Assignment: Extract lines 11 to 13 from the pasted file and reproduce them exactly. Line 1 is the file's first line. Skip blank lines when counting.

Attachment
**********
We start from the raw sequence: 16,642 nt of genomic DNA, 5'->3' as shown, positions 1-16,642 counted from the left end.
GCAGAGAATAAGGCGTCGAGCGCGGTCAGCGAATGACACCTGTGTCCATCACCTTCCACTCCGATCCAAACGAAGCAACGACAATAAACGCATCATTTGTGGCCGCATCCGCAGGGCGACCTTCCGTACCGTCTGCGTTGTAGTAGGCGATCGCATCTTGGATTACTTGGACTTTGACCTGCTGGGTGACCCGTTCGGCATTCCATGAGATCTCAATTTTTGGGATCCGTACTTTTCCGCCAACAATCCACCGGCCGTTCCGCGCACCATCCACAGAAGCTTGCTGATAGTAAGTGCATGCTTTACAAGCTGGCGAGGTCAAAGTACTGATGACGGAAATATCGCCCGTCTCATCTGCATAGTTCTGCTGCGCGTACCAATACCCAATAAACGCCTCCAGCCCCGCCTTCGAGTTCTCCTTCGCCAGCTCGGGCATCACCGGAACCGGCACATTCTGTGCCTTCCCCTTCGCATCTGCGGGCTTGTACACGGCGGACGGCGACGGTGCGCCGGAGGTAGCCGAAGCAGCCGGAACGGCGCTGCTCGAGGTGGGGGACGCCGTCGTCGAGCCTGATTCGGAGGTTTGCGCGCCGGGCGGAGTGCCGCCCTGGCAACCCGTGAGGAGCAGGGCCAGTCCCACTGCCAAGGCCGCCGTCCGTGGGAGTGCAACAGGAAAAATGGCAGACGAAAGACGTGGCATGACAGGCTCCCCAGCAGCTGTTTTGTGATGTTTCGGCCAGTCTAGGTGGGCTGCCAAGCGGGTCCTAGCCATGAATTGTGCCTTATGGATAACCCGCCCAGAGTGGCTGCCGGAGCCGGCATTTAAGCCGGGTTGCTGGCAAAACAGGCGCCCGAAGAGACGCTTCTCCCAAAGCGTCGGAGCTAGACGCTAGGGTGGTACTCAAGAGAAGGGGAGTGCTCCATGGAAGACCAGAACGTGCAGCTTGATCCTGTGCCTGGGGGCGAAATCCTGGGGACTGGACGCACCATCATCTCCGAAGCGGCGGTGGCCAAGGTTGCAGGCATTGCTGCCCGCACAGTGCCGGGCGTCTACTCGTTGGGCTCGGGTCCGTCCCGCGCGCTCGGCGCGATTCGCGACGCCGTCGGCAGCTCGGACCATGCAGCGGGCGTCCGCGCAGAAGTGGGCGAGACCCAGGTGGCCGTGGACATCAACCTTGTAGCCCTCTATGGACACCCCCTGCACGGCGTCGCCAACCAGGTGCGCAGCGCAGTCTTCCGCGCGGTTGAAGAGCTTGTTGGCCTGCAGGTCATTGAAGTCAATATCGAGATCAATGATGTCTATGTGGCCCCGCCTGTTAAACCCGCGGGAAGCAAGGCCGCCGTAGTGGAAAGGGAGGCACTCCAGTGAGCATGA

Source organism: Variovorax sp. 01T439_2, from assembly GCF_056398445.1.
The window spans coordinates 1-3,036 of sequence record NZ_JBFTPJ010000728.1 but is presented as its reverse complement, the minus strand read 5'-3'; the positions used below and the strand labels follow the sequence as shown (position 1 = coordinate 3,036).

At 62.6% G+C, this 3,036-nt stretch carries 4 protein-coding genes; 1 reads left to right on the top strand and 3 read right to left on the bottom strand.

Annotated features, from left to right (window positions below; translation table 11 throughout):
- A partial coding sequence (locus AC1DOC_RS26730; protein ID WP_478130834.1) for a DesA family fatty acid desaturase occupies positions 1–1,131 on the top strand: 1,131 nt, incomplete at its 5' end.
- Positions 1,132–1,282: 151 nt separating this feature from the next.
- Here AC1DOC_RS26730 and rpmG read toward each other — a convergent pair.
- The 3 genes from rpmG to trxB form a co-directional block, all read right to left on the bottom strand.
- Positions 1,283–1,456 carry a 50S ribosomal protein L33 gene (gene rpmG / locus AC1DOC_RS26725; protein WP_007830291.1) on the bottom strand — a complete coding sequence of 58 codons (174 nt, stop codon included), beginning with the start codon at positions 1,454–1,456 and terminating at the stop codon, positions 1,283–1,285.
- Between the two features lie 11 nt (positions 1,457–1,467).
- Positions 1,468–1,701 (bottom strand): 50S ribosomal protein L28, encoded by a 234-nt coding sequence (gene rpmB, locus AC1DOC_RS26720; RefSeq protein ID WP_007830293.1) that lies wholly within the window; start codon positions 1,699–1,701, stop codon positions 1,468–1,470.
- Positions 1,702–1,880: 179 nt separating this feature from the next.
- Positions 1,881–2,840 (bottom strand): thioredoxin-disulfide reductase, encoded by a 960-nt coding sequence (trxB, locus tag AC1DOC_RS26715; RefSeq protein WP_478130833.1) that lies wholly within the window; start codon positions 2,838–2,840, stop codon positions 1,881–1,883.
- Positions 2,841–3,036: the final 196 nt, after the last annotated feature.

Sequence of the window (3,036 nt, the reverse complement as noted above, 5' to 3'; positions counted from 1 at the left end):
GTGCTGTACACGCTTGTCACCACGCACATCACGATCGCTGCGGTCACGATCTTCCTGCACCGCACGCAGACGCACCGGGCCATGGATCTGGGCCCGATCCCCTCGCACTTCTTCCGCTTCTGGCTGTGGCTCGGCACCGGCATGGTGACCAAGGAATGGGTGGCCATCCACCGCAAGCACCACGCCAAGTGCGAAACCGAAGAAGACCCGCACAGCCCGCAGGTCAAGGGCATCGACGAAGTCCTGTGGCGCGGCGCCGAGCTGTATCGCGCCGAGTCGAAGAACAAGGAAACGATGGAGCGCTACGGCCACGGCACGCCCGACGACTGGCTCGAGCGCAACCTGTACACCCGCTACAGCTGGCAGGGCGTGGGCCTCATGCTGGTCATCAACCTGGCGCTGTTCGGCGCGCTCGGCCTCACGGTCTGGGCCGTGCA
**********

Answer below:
- Positions 1,283–1,456 carry a 50S ribosomal protein L33 gene (gene rpmG / locus AC1DOC_RS26725; protein WP_007830291.1) on the bottom strand — a complete coding sequence of 58 codons (174 nt, stop codon included), beginning with the start codon at positions 1,454–1,456 and terminating at the stop codon, positions 1,283–1,285.
- Between the two features lie 11 nt (positions 1,457–1,467).
- Positions 1,468–1,701 (bottom strand): 50S ribosomal protein L28, encoded by a 234-nt coding sequence (gene rpmB, locus AC1DOC_RS26720; RefSeq protein ID WP_007830293.1) that lies wholly within the window; start codon positions 1,699–1,701, stop codon positions 1,468–1,470.